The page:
11 December. -“The 175-year-old tomb of Dato Koyah that symbolises the early settlement of the Indian Muslim community in Penang will undergo a massive RM1.2 million restoration exercise after years of exposure damage” reported the Malay Mail. Dato Koyah, an Indian from the Malabar Coast, immigrated to Penang in the early 19th Century. He became a respected teacher and local spiritual leader.  Source:  “Penang to restore 175-year-old tomb of Dato Koyah for RM1.2m” – Malay Mail online, 11 Dec. 2015.

18 December. Free Malaysia Today reported on questions raised over the delay in gazetting Penang’s Special Area Plans, which are  understood to have been finalized over 2 years ago. The gazetting is required to strengthen heritage management. Source: “Why is SAP blueprint still not gazetted after 2 years?“, Free Malaysia Today, 18 Dec. 2015. [On the SAPs, see our article of 02 June 2015].

21 December. Commenting on Penang’s heritage management and on recent civil society comments stating lax enforcement of heritage protection regulations, Penang Chief Minister said “We have the best run heritage unit, but of course, we are still learning. But if you see the face of heritage conservation and what we have done in the last seven years, I think you would say we have done a better job than expected.On the increasing number of old buildings being converted into tourism-oriented businesses like cafes and boutique hotels, he said: “When you open cafes, the buildings are restored according to the guidelines. If we don’t allow them to open such businesses, the old structures don’t get restored. Sometimes, it is a chicken and egg argument. How do you find a balance? What we do is make sure the buildings are not destroyed but properly preserved and protected“. On the issue of foreign buyers, he said: “What can you do? It is an open market. But they are also putting in the money for building restorations that most Malaysians (building owners) don’t want to do. They (the foreign investors) don’t mind spending the money” reported the Malaysian Insider. – Source:”Penang has done ‘better job’ at protecting heritage, says Guan Eng” , The Malaysian Insider, 21 Dec. 2015>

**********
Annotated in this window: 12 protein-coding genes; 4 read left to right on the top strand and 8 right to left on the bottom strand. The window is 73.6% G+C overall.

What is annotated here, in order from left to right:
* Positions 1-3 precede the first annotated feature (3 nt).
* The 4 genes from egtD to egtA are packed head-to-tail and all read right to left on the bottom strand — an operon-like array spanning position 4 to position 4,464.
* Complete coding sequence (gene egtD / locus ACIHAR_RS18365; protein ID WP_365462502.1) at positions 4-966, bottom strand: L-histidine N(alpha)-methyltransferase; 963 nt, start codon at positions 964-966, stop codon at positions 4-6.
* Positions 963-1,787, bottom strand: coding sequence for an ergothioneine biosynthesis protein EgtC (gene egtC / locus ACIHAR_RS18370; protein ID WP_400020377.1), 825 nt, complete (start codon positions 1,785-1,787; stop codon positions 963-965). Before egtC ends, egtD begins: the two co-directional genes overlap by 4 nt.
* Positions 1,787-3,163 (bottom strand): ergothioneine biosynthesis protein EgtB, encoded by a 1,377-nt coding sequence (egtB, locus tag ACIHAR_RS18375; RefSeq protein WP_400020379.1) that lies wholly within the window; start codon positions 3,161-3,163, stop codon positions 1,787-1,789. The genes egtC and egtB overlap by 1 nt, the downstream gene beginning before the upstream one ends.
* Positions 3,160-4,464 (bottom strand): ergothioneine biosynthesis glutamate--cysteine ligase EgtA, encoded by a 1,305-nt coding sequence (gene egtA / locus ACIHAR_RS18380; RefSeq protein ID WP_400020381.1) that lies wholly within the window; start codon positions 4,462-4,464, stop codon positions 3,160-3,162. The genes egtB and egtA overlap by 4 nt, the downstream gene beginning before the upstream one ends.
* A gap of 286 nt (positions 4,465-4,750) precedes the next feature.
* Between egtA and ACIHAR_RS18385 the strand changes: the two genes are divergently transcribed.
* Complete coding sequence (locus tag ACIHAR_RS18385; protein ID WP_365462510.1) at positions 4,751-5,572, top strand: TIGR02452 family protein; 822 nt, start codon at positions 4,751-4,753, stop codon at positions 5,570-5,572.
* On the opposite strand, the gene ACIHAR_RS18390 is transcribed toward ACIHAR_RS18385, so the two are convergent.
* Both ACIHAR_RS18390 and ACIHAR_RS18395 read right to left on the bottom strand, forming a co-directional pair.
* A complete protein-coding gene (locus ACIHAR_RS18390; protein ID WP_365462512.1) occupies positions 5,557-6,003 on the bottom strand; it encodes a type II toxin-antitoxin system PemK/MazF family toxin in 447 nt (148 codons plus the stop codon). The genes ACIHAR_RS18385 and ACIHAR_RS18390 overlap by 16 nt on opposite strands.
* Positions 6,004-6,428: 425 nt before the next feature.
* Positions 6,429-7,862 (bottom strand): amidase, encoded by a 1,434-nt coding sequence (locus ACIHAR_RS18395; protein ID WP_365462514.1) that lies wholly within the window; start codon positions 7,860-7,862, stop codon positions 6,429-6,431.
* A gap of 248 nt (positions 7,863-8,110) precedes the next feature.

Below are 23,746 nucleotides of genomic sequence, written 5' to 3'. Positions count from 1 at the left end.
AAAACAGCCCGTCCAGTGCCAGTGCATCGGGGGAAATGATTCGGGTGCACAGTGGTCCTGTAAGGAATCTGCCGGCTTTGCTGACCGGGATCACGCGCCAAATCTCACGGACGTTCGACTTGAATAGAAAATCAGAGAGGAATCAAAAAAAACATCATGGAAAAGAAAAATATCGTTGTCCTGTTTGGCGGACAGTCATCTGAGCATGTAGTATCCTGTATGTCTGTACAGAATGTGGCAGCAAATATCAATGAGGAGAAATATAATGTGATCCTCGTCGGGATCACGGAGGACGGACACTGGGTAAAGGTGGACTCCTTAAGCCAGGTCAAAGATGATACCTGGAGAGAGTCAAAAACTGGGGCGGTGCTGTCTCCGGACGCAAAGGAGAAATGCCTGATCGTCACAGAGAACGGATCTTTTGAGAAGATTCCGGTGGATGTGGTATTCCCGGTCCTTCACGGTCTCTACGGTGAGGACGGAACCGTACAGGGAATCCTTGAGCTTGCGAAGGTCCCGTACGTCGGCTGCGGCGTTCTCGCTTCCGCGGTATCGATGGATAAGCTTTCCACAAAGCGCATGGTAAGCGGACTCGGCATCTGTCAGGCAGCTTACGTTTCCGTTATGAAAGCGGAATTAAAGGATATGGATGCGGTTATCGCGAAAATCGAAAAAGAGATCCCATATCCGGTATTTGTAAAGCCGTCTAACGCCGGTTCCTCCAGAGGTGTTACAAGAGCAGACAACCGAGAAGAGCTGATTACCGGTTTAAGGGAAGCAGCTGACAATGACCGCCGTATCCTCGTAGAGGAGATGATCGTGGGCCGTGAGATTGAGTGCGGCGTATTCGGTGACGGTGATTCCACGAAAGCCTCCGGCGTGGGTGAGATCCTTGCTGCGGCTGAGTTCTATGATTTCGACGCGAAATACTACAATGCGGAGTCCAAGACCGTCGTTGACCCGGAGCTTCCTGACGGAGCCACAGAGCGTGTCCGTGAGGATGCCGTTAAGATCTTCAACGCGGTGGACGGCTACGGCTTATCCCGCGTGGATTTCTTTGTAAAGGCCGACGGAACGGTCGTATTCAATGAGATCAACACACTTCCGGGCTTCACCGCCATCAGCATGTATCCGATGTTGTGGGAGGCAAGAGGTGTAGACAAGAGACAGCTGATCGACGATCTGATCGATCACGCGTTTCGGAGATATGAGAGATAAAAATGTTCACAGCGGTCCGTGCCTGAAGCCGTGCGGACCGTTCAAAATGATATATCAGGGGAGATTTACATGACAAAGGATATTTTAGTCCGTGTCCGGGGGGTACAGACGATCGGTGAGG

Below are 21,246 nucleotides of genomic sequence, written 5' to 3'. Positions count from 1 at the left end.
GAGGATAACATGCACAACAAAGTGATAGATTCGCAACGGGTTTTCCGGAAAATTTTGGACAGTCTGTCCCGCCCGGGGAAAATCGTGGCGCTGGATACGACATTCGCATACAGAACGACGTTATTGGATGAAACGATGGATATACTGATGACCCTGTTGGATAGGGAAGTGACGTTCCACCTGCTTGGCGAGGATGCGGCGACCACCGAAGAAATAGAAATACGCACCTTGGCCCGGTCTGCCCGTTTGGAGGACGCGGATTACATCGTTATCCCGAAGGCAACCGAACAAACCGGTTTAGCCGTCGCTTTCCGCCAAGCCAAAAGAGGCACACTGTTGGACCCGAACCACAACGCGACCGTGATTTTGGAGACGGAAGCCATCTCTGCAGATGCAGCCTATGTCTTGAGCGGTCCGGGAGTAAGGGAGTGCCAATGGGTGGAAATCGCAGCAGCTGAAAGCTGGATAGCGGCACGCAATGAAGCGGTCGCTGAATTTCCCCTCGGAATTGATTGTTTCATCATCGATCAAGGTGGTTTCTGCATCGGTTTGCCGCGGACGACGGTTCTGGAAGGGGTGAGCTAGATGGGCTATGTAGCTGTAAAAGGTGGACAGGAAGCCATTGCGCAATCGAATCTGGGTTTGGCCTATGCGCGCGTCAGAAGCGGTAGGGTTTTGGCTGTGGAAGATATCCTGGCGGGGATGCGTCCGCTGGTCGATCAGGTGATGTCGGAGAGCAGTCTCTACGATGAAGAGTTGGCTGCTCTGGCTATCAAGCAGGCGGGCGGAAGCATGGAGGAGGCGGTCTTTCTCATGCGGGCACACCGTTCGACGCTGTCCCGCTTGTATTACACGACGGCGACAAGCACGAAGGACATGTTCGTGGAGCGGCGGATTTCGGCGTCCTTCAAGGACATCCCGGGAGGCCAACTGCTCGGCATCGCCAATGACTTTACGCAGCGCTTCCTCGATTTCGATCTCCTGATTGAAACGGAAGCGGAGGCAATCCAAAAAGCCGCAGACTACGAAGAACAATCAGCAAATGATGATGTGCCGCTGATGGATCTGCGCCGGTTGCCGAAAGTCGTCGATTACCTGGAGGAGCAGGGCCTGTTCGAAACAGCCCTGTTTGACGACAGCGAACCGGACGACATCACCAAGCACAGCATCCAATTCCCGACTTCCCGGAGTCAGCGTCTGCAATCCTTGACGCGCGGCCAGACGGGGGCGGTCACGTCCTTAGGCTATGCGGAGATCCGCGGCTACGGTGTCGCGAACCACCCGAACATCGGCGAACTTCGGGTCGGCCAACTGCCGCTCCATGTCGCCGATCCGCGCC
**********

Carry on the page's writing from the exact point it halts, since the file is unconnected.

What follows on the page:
26 December. – The Los Angeles Times picks Penang as one of 16 “must see” destinations in 2016. “As many as 10 new hotels may open in 2016, and a bevy of cruise lines call at the port. With luck, this growth will leave intact the city’s most historic architecture and encourage its lively food scene” states the article.  Source: “Looking for a 2016 vacation? Here are 16 must-see destinations” LA Times, 26 December 2015. The following day the Malaysian newspaper The Star published an article entitled: “Penang traders and hotels happy with tourist invasion“, with a photo of a long queue at the Penang hill tram.